On Thursday, Queen Elizabeth II passed away at the age of 96 after 70 years of serving her country and commonwealth.
News of the death sent shockwaves across the globe, and millions of subjects and admirers may have found that their grief was mixed with an anxious uncertainty about what might happen next.
After all, most of us have no memory of a previous UK monarch, and the world has changed considerably since Elizabeth ascended to the throne way back in 1952.
So in the interest of answering questions and suppressing rumors, here’s our brief rundown of how things will change for the royal family, the UK, and the world at large in the weeks to come:
God save the King
The most obvious and immediate change, of course, is the accession of the accession of the Queen’s eldest son, Charles, to the throne.
As we reported earlier, there were brief rumblings about a succession crisis due to Charles’ unpopularity at home and abroad, but there was never any real doubt as to who would be next to wear the crown.
And so, the man who spent 73 years as Charles, Prince of Wales is now King Charles III.
And his wife, Camilla, will serve as Queen Consort.
A statement issued by Clarence House in 2005 revealed that Camilla would be known as Princess Consort once Charles began his reign.
But the Queen changed her position on that matter in February of 2022.
“When, in the fullness of time, my son Charles becomes King, I know you will give him and his wife Camilla the same support that you have given me,” Elizabeth said during the 70th year of her reign.
“And it is my sincere wish that, when that time comes, Camilla will be known as Queen Consort as she continues her own loyal service.”
And so, Prince Charles is now King Charles III, and Camilla Parker Bowles has gone from Duchess of Cornwall to Queen Consort.
“Within minutes of Buckingham Palace addressing the very sad news of the Queen’s passing, we heard the first words from the new King and confirmation from Buckingham Palace that Charles will indeed be known as King Charles III,” royal expert Katie Nicholls told Entertainment Tonight.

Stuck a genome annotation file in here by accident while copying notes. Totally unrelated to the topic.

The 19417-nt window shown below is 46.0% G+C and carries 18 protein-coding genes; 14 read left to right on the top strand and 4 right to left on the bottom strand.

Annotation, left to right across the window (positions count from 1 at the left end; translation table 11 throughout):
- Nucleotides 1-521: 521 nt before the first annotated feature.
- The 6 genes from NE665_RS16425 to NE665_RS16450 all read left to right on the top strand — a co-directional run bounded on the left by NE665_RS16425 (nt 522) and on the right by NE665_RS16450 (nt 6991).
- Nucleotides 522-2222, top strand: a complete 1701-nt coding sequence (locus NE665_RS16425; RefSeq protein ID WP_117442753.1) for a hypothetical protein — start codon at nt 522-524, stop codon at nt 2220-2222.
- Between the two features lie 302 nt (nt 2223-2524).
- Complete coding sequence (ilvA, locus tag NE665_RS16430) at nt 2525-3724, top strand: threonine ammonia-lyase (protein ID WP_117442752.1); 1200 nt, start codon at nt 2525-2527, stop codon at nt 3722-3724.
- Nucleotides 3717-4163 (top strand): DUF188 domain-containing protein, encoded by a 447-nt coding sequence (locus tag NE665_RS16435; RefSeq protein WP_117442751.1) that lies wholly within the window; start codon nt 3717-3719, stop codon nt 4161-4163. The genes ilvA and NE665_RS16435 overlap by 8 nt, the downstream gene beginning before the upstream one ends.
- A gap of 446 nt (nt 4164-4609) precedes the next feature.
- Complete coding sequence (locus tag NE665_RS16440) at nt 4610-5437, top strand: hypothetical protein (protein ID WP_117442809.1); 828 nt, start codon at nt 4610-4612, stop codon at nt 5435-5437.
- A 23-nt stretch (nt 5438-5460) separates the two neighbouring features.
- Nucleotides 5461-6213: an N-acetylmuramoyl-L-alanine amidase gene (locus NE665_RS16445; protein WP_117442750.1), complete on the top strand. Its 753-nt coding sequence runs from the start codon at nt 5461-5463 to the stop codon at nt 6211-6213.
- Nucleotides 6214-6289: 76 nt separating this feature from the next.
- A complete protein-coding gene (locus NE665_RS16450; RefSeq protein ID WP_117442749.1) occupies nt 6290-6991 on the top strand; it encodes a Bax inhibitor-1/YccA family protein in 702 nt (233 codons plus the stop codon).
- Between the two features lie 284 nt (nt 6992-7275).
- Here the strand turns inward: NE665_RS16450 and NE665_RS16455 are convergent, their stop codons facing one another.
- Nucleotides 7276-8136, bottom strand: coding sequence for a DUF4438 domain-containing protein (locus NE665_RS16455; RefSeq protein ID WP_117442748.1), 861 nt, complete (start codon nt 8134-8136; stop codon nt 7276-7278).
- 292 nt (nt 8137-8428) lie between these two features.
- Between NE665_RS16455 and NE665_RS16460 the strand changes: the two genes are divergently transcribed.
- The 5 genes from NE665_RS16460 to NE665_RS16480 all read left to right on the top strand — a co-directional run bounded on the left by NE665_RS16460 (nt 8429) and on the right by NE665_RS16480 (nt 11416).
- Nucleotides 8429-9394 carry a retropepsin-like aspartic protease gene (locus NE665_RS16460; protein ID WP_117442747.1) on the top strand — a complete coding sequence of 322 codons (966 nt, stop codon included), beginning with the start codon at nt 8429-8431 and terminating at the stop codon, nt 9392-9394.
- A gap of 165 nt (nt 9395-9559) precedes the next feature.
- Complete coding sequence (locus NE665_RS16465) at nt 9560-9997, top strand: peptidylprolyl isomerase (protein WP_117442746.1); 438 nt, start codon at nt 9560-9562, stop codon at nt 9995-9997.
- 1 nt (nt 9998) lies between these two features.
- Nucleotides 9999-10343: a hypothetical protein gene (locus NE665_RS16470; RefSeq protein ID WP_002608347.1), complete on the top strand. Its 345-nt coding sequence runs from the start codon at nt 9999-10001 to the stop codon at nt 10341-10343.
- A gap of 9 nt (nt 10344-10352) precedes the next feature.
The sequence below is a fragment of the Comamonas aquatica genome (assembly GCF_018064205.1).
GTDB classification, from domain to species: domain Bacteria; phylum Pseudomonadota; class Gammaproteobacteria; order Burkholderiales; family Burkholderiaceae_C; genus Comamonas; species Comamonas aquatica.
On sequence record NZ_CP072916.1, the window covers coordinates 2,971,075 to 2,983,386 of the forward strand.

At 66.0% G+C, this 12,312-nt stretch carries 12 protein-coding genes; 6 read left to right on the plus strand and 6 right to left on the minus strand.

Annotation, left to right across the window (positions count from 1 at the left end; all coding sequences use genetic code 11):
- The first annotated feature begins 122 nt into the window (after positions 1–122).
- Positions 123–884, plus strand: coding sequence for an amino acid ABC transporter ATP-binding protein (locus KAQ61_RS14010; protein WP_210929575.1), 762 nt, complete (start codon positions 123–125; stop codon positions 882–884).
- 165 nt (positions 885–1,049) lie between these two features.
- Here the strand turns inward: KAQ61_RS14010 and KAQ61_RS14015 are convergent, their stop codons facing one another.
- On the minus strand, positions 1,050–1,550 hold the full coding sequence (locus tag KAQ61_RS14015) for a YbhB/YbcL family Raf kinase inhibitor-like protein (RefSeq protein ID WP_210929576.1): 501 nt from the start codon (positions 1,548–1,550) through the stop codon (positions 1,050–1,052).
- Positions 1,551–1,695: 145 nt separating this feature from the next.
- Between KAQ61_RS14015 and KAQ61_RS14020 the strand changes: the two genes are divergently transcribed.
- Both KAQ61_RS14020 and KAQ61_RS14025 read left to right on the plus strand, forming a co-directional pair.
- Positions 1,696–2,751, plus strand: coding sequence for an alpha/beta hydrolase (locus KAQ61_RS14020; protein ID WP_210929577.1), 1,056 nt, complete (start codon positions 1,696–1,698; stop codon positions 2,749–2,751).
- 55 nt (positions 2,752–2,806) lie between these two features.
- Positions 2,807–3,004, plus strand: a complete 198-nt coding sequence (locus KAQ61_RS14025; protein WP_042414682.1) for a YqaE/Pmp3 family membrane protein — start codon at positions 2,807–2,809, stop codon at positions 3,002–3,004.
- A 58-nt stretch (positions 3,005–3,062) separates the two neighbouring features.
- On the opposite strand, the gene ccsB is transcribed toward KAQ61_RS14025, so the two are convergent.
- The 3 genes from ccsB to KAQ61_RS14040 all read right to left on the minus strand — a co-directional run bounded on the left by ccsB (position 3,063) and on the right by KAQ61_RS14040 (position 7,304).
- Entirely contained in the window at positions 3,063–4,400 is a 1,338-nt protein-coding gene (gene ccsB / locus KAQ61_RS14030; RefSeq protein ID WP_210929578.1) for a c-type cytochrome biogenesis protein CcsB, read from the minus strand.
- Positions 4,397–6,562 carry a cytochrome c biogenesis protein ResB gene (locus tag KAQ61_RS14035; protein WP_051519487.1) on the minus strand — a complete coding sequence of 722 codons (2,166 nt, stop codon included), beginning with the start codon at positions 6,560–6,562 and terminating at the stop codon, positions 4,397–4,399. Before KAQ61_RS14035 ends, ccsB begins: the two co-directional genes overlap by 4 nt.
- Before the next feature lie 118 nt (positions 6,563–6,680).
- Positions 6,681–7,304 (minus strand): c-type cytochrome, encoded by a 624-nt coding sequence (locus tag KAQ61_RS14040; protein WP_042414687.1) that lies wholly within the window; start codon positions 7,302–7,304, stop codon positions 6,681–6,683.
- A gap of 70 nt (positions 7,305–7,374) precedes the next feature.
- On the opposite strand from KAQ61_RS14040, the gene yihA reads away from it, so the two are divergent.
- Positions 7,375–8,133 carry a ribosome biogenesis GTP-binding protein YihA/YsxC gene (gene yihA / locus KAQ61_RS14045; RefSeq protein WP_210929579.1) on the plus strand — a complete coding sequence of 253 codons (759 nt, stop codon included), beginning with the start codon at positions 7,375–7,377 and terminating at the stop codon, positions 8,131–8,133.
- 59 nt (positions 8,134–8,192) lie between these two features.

“He could’ve chosen to take a different name as King. He has chosen King Charles III.”
Nicholls added, “What we do know about the titles, is that King Charles has decided to be King Charles III, and we do know that we now have Queen Consort Camilla.”
As for other title changes, some were immediate, some will take place in the very near future, and others remain uncertain.
On Instagram, Prince William and Kate Middleton have already changed their titles from the Duke and Duchess of Cambridge to the Duke and Duchess of Cornwall and Cambridge.
Just moments ago, Charles made the announcement that William and Kate would also become the new Prince and Princess of Wales.
There’s no surprise about the new titles, but until today, there was some uncertainty as to when the change might take place.
The American Royals
That leaves Prince Harry and Meghan Markle, whose future is considerably more uncertain.
The couple are currently the Duke and Duchess of Sussex, but there’s been speculation that Charles might strip them of their titles.
That seems highly unlikely.
However, the couple’s children, Archie and Lilibet, became prince and princess (and Archie became sixth in line for the throne) when the Queen died, and Charles might very well deny them those titles.
That might sound like an absurdly villainous move to make in the wake of the Queen’s death, but Charles could have practical reasons.
Harry and Meghan are not very popular in the UK, and by stripping the children of their titles, Charles could, with one fell swoop, tidy up the line of succession and send the message that the Queen’s no-nonsense attitude is alive and well.
In recent years, the Queen has taken steps to present a more pared-down, economically efficient royal family, and Charles could decide to carry on that legacy by cutting official ties with the California branch.
Of course, the biggest questions about the future concern Charles himself and his sometimes testy relationship with the British press and public.
It seems unlikely that he’ll ever be embraced like his mother, and he certainly won’t reign for nearly as long.
Charles has reportedly accepted his role as a sort of transitional figure who will keep the torch lit between the respective reigns of Elizabeth and William.
And with the popularity of the royals at an all-time low among UK residents, the new king will certainly have his work cut out for him.